Having a disease that, in its early stages, is not always visible on the outside is extremely difficult. Just because you can’t see the changes does not mean they are not real. People with HD tend to be very clever at hiding symptoms so that a lot of people are not aware of the changes. For instance: I try to not wear tennis shoes very often because it is difficult for me to tie them, I only eat certain foods so that I don’t choke as much, I try to listen in on a conversation for awhile so I can hopefully figure out who that person is by what is being said, I change how I hold things so that they are easier to use (like holding bread to spread something on it or squeezing my cell phone very tightly so I don’t drop it), I try to make one dish meals because it can be very overwhelming to cook more than one thing at a time, I may sit on my hands to make the movement look less obvious, and subconsciously, when I am extremely restless and the chorea becomes more obvious, I allow my body to kind of just “go along with it” to make the movements look more purposeful.
I would like everyone to know that just because I have a disease does not mean I’m not still a human being. I have to spend most of my day being very careful of what I do, and if you visit, I may not seem like much fun to be with, but I am still me, stuck inside of a sick body. I still worry about my friends and family, and I am interested in what is going on in their lives. It just does not always look like that on the outside.
That being said, I would like to offer some suggestions that are extremely helpful to me, which in turn are extremely helpful to my husband and children as they are the ones who are there to comfort and help me through horrific panic attacks, among other issues. Anything that I or anyone else can do to lessen the occurrence of these attacks is my main focus. Please understand that being able to socialize, think clearly, understand words that are spoken to me for five minutes does not necessarily mean that I can continue for ten minutes, let alone an hour. It’s quite likely that doing that five minutes has exhausted my resources and I’ll need to recover by some time in complete silence.
We have found that if we stick to one “event” per day (like a trip to the grocery store, a birthday party, visiting a friend, etc.) is much easier on me mentally. If we do not stick to that plan, then the next couple of days are not enjoyable for anyone. My symptoms may vary suddenly, meaning I may need to cancel an invitation at the last minute, and if this happens, please do not take it personally. My symptoms may also change when my doctor switches up my medication for the better of my symptoms. I am very sound sensitive which was very debilitating for a long time, but by using some coping mechanisms suggested by one of my doctors, that sensitivity is still there but extremely lessened. Please understand that if I say I have to leave, take pills, or have quiet NOW, that I do have to do it right now, it cannot be put off for later or for an instant. If it is put off, the reaction in my brain and body will not be very forgiving.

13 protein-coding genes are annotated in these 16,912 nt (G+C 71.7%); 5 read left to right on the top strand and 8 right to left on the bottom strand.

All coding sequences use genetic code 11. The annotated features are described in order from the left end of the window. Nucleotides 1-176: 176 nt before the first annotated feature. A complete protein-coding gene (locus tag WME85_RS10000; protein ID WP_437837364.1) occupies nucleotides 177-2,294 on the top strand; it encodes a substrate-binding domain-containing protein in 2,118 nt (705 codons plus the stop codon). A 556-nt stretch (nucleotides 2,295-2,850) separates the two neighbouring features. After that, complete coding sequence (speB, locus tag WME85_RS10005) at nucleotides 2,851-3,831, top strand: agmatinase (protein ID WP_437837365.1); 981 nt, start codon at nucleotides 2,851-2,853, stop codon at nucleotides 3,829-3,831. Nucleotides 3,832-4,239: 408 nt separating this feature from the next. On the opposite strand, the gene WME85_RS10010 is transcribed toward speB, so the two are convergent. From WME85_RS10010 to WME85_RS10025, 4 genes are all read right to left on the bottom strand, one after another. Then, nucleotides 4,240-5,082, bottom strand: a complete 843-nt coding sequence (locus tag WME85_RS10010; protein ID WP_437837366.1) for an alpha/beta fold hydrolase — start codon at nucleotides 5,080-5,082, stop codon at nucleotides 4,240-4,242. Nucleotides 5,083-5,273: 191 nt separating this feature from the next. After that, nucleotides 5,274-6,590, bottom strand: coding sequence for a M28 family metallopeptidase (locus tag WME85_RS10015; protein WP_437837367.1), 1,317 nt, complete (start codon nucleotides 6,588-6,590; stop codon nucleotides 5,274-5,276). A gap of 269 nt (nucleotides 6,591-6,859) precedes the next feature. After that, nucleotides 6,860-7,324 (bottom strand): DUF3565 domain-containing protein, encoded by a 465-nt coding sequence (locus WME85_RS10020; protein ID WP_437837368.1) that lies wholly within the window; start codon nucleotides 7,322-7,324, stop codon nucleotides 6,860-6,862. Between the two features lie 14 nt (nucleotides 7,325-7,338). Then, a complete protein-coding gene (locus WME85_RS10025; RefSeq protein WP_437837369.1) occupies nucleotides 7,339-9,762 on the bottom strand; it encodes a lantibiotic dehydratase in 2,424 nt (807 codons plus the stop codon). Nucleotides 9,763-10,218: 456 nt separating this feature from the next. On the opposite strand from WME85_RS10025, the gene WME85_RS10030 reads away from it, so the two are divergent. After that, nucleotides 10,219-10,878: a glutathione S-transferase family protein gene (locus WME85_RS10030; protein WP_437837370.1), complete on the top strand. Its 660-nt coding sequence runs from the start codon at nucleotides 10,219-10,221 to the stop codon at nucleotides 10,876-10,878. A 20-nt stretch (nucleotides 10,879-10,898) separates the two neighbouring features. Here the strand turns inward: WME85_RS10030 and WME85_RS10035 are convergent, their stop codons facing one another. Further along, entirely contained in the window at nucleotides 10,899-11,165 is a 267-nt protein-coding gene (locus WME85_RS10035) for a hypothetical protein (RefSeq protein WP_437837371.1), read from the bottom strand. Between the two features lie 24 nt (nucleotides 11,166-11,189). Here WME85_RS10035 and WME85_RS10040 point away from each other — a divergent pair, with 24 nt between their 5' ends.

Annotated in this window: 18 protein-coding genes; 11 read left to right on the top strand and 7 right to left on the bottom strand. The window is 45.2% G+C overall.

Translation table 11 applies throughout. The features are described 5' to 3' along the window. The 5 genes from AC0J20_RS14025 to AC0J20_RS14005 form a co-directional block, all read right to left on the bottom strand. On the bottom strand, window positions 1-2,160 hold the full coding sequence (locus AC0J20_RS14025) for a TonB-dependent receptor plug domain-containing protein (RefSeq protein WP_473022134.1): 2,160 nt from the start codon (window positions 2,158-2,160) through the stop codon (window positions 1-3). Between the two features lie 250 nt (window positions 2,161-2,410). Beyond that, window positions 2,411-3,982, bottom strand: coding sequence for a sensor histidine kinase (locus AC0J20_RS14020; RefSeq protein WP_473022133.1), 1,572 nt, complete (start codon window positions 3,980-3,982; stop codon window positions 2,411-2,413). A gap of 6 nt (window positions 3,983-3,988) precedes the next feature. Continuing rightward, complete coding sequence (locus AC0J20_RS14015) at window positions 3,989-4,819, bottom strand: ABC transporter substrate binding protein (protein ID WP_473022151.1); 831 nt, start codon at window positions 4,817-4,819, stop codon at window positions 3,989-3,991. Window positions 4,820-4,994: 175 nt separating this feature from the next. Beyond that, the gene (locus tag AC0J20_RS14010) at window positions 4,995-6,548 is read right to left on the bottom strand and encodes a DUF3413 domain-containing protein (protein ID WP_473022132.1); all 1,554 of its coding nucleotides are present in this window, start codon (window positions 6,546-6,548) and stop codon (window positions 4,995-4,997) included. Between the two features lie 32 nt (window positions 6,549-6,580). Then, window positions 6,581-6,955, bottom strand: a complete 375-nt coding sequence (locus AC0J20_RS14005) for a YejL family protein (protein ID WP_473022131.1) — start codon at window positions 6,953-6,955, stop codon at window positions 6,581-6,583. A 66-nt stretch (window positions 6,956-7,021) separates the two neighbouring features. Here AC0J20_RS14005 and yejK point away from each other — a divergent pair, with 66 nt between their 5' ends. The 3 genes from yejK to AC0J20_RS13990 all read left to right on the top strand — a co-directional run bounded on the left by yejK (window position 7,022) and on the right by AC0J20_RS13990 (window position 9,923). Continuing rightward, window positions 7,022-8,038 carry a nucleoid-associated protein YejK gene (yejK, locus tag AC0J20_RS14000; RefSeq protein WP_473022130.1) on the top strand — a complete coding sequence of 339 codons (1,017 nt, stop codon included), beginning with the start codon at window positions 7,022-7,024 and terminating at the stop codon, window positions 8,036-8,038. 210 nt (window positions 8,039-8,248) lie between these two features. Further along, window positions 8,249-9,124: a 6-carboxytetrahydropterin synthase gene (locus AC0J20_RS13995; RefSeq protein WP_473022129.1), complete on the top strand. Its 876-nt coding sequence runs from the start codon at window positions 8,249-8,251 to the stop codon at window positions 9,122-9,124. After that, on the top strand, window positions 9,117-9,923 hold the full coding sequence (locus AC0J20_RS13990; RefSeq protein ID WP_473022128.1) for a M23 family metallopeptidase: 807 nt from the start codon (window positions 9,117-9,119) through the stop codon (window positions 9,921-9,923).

Although HD is a degenerative disease that is incurable, it’s symptoms can be alleviated by different mixtures of drugs. At some points, I will be on a “trial” basis to find out if a certain drug is right for me and I may be better, I may get different side effects, or I may get worse. When taking my prescriptions, they wear off before the next ones kick in. That can mean a wait of 40 minutes or so. I try to schedule things accordingly when I know I will be at my best.
Please do not call me on my home phone, I will not answer it and the ring makes me anxious, texting is best because there is no startling sound, I can refocus on what I was doing after, and I have time to respond and think about how to put together what I am trying to say. I can also understand it better when I am able to reread it. Most of the time when things are spoken to me, I don’t hear it the way you said it, and I have a hard time finding my words, so it is much more difficult to concentrate while speaking to someone.
Just a few more helpful tips: calm environment, avoiding stressors, constant reminders, maintaining familiar routines, breaking tasks into small steps, patience, avoiding asking open-ended questions, and speaking one at a time with one conversation in a room can all make a huge difference in my life. Keep chairs, shoes etc. close to the room walls to keep me from tripping.
But most importantly, I need you to understand me.